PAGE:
I've always wanted to witness an "arribada" (mass arrival of Ridley turtles) in Costa Rica. The nation is one of only seven countries where the females of this species, uniquely among the world's seven marine turtle species, come ashore en masse to lay eggs.
Until a few years ago, arribadas were known to occur only at Playa Nancite (off-limits to visitors) and Playa Ostional, in Nicoya. More recently they have occurred at Playa Guiones (Nosara) and Playa Camaronal, further south.
During the course of an arribada, tens of thousands of turtles come ashore for three or four nights during July-December (peak season is August and September, starting with the last quarter of the full moon). The mass arrival is a strategy for outwitting predators--or at least of surviving despite them: together they deposit millions of eggs at a time.
Imagine my thrill when I arrived at Playa Camaronal at dusk one day last December to find an arribada in progress.
I watched, awe-struck, as one after another turtle emerged from the surf to drag itself puffing and panting across a wide expanse of beach. Once she settles on a comfortable spot above the high-tide mark, each female scoops out a large body pit with her front flippers. Then her dexterous hind flippers go to work hollowing out a small egg chamber below her tail and into which white, spongy, golf-ball-size spheres fall every few seconds. After shoveling the sand back into place and flinging sand wildly about to hide her precious treasure, she makes her way back to sea.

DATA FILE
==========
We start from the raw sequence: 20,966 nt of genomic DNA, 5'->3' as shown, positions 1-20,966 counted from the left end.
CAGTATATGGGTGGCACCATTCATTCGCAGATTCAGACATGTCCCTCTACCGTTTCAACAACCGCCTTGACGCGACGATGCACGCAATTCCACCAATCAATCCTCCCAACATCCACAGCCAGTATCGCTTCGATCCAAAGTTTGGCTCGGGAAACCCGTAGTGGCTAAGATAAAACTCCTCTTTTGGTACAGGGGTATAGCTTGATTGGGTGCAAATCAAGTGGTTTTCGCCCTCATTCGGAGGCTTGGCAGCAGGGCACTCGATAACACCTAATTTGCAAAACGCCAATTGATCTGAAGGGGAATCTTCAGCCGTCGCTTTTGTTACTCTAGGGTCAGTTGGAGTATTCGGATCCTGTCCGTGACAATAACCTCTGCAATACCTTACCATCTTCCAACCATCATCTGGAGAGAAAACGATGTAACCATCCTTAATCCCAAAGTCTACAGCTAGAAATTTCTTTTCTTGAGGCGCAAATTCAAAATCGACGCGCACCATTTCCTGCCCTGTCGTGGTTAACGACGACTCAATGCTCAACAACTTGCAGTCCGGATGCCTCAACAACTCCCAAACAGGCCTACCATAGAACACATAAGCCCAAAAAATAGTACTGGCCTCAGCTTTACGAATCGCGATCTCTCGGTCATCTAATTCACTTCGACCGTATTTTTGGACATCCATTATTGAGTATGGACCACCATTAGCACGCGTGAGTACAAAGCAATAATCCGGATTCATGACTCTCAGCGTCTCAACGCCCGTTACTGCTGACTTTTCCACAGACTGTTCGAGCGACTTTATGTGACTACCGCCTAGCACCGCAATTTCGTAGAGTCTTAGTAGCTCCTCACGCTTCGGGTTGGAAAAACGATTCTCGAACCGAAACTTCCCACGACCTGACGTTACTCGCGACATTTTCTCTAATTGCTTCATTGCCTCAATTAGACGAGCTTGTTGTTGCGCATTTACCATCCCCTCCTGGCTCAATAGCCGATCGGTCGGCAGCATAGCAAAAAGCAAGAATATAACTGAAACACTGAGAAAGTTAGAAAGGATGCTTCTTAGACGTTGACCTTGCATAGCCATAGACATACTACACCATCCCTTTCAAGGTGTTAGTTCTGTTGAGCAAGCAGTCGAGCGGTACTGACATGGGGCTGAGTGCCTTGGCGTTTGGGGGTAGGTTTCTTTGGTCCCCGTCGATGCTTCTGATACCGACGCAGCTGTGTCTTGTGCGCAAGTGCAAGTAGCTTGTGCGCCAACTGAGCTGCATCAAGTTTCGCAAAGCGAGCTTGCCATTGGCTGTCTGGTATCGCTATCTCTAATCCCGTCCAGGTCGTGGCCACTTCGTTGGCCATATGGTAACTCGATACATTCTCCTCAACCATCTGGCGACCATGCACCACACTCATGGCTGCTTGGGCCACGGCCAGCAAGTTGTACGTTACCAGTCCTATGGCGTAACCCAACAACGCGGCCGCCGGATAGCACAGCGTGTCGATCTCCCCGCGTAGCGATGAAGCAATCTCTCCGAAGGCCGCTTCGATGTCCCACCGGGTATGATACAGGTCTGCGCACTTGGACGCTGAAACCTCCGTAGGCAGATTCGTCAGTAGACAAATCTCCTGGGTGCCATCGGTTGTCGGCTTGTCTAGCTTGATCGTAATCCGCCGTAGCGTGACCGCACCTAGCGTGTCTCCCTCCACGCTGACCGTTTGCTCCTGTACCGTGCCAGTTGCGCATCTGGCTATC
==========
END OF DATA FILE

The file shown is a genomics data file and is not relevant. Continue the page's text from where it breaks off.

Now the bad news...
Although most of the important nesting sites in Costa Rica are now protected, turtle populations continue to decline because of illegal harvesting and environmental pressure (all species are now critically endangered). Costa Rica outlawed the taking of turtle eggs nationwide in 1966. Alas, egg poaching is a time-honored tradition. (Coatis, coyotes, raccoons, and other egg-hungry marauders also take a heavy toll on the tasty eggs, too.)
During my visit to Camaronal, I was dismayed to see parents permitting children to climb atop the turtles (!). Adults themselves got far too close to the turtles, including standing in their way as they emerged from the sea. And, most dismaying of all, a young girl offered to sell me some turtle eggs that her mother had scooped out of a nest.
Hundreds of locals had arrived at this remote beach, many quite clearly with a nefarious purpose. Only three rangers (plus one policeman) were present to patrol the two-mile-long beach. And no educational profile was presented upon arrival instructing visitors about how to treat the turtles and their environment with respect.
See my Moon Costa Rica  for complete details on visiting the arribada beaches.